Just in time for the Fourth of July, the Supreme Court of the United States struck a blow for religious liberty. Specifically, the freedom of religion enshrined in the First Amendment. By the narrowest of margins, five justices to four, it held that Americans who choose to start a business need not check their religious convictions at the door. But only if it's a "closely held" business, a definition that will surely lead to some equally interesting cases in the future.
Whether this is only a glancing blow for religious liberty or one whose ramifications ripple out and lead to a new birth of freedom, only time and further precedents may tell. For this decision is not just a legal one but part of an ongoing cultural battle, a Kulturkampf, to determine just how tolerant of religious belief -- and practice -- America remains.
This week's term-ending ruling could affect only a few companies whose owners refuse to leave their moral convictions behind when they form a family corporation. Or it could affect many more, even the whole culture. For the IRS defines a closely held company as one in which a majority of the stock is owned by five or fewer individuals, who often turn out to be related. According to one study -- by the Copenhagen Business School back in 2000 -- nine out of 10 American companies are closely held.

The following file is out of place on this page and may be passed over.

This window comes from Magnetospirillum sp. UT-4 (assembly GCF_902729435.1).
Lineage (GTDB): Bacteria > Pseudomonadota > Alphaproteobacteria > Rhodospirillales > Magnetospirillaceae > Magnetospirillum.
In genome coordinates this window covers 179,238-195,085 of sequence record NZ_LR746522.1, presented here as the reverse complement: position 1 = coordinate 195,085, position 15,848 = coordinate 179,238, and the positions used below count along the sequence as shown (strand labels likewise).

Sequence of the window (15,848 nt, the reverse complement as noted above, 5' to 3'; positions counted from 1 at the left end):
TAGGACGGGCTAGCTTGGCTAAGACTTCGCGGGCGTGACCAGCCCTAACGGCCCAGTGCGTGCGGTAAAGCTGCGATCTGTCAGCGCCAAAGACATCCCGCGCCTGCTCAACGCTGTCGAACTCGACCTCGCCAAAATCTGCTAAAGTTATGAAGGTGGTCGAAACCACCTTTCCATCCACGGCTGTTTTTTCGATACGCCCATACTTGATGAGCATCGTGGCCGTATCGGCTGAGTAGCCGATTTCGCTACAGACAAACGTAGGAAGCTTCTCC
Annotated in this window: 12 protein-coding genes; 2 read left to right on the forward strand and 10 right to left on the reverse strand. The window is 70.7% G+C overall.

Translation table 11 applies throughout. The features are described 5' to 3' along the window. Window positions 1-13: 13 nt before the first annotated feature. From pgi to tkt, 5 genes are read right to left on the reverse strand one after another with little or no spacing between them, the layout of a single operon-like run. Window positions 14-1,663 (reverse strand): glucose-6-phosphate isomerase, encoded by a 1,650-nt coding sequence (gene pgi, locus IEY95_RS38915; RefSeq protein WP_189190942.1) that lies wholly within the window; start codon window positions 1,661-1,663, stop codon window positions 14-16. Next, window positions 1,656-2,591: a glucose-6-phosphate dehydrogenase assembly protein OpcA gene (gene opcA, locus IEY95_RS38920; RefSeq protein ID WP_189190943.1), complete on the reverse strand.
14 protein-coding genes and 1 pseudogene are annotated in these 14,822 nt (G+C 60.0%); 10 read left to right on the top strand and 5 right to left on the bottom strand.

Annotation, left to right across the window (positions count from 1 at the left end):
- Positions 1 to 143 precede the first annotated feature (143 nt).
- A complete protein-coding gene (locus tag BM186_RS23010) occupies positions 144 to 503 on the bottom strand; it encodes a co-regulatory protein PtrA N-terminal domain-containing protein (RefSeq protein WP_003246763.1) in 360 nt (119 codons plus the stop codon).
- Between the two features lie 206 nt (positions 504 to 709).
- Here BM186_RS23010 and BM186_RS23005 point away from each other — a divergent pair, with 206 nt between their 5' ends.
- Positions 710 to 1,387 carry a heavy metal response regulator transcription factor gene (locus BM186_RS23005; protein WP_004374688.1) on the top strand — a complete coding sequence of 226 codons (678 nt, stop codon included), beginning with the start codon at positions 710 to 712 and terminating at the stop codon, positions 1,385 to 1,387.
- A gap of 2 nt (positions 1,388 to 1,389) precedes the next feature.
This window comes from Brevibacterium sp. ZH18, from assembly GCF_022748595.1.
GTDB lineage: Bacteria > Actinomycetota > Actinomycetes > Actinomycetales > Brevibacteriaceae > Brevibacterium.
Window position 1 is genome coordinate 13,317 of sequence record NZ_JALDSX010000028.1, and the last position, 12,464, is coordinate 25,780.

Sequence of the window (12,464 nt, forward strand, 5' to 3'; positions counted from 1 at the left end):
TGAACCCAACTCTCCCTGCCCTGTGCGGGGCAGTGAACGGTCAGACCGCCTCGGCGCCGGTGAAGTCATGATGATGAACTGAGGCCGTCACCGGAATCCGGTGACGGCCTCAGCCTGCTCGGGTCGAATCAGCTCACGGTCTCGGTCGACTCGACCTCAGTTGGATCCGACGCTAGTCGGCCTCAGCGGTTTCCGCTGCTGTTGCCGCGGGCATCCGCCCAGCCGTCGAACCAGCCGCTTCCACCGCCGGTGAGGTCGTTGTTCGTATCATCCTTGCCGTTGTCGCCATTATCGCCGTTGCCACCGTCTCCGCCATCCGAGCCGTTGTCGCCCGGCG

But as has become all too clear of late, the IRS has a way of ignoring its own rules when an administration's politics demand it, and some obedient Lois Lerner can always be found do the dirty work. In her case, by enforcing this administration's own Enemies List, to borrow a phrase from Richard Nixon's corrupt and corrupting time.
There's no doubt that the owners of the corporations involved in this week's landmark decision were following their religious convictions. Hobby Lobby, for sterling example. That company closes its doors on Sundays so its employees can have time for church and family on the sabbath. And its mission statement commits the company to "honoring the Lord in all we do by operating the company in a manner consistent with Biblical principles." But in this modern, enlightened, neo-pagan America, them's fightin' words.
At least they were fighting words to the four dissenting justices in this case, who sounded as strident as ever as they warned that granting such exemptions for no better reason than religious conviction would undermine the administration's whole, wide-sweeping health-care program, aka Obamacare.
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